From the Journals

Mixing BP meds with NSAID may be ‘triple whammy’ for kidneys


 

FROM MATHEMATICAL BIOSCIENCES

Patients who mix a diuretic and renin-angiotensin system (RAS) inhibitor with a nonsteroidal anti-inflammatory drug (NSAID) could face a higher risk of developing acute kidney injury (AKI), a new analysis confirms.

The study also looked at risk factors associated with the effect of triple therapy with these agents, which has been called “triple whammy” AKI.

“It’s not that everyone who happens to take this combination of drugs is going to have problems,” Anita Layton, PhD, University of Waterloo, Ontario, said in a statement. “But the research shows it’s enough of a problem that you should exercise caution.”

The study was published online in Mathematical Biosciences.

In an earlier study, triple therapy with a diuretic, RAS inhibitor, and NSAID was associated with a 31% increased risk for AKI, relative to diuretic and RAS inhibitor therapy only.

However, the factors that predispose some patients to develop “triple whammy” AKI are unclear.

To better understand the mechanism by which triple therapy increases risk for AKI, Dr. Layton and colleagues used computational models to gauge interactions between concurrent use of a diuretic, a RAS inhibitor, and an NSAID.

They identified dehydration and high sensitivity to drug treatment as key contributing factors to the development of triple whammy AKI.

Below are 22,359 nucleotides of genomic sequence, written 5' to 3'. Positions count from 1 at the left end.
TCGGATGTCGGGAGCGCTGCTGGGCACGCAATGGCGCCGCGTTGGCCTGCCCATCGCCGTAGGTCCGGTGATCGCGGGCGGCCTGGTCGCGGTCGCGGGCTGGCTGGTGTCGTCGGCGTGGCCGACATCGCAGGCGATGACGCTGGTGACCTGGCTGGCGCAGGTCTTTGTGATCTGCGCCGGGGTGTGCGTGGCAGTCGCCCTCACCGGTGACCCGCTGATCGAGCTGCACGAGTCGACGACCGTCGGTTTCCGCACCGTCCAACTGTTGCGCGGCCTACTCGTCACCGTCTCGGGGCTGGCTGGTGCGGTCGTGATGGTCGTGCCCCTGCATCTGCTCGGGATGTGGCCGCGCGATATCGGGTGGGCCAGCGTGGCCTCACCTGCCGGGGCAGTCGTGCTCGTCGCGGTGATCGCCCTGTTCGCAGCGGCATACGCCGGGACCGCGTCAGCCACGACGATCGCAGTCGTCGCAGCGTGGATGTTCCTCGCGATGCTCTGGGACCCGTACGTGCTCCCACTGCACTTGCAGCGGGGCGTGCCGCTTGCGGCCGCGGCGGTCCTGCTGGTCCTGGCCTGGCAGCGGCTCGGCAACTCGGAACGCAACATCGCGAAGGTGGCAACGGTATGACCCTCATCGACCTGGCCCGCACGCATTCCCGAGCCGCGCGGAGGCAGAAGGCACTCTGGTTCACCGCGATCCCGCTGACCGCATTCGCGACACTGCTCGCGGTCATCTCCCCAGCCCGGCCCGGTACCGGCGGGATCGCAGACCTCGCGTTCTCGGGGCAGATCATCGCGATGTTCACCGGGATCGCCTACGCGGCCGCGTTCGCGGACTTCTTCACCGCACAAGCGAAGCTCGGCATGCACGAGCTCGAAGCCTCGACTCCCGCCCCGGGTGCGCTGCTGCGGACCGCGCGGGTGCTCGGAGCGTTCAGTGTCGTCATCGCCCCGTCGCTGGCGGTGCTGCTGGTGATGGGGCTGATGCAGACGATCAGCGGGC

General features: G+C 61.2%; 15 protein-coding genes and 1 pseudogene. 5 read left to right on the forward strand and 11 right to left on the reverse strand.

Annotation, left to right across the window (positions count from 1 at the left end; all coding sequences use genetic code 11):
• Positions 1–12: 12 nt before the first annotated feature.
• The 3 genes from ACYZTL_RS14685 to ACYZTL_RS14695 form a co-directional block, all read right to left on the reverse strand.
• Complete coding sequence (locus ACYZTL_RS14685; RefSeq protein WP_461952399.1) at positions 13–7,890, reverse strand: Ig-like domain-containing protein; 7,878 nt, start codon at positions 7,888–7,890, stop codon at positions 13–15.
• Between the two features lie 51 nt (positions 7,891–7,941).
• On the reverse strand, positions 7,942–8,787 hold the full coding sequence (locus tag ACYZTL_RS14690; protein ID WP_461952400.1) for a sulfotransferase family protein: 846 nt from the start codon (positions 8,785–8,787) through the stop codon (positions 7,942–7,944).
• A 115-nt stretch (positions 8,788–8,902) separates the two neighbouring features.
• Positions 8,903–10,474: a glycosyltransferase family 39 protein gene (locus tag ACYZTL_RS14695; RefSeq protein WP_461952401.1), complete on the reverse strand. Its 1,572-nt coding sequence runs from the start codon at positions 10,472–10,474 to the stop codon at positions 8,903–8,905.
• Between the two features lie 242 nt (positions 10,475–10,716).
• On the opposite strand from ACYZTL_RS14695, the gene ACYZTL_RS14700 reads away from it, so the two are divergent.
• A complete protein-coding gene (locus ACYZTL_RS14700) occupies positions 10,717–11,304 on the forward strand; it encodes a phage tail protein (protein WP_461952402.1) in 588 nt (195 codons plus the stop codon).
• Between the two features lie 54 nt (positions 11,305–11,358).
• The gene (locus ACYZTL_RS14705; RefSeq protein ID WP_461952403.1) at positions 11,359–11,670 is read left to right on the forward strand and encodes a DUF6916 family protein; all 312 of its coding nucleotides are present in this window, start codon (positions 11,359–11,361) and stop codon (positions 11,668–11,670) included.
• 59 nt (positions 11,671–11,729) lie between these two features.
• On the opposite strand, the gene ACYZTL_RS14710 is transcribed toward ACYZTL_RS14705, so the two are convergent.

Their model simulations suggested that low water intake, the myogenic response (that is, the reflex response of arteries and arterioles to changes in blood pressure to maintain consistent blood flow), and drug sensitivity “may predispose patients with hypertension to develop triple whammy-induced AKI,” they wrote.

“We hypothesize that individuals with an impaired myogenic response may be particularly susceptible to triple whammy AKI. Additionally, increased drug sensitivity or low water intake can predispose patients to triple whammy AKI,” they added.

In the absence of additional risk factors, there was no indication of an elevated risk for AKI when an angiotensin-converting enzyme (ACE) inhibitor and NSAID are combined, the study team said.

In contrast, when an ACE inhibitor, diuretic, and NSAID are combined, critical blood pressure and glomerular filtration rate (GFR) regulatory mechanisms are simultaneously interrupted, they reported.

“Perhaps not unexpectedly, model simulations indicate that triple treatment reduces GFR more than single or double treatments in all individuals. However, under triple treatment, urine volume and GFR have not been predicted to fall sufficiently far to indicate AKI,” they wrote. “This result is consistent with the fact that only a fraction of individuals develop AKI following triple treatment.”

They expect, therefore, that hypertensive patients who are otherwise healthy will be able to withstand triple treatment, in the absence of these aggravating factors, the researchers concluded.

Nonetheless, it’s wise to “always be careful when mixing medications,” Dr. Layton told this news organization.

She noted that “triple whammy AKI is known among kidney researchers and nephrologists. To what extent nonspecialists are aware, it isn’t clear.

“More importantly,” Dr. Layton said, “NSAIDs can be obtained over the counter, and triple whammy AKI isn’t common knowledge outside of the medical community.”

This research was supported by the Canada 150 Research Chair program and by the Natural Sciences and Engineering Research Council of Canada. The authors have declared no conflicts of interest.

A version of this article first appeared on Medscape.com.

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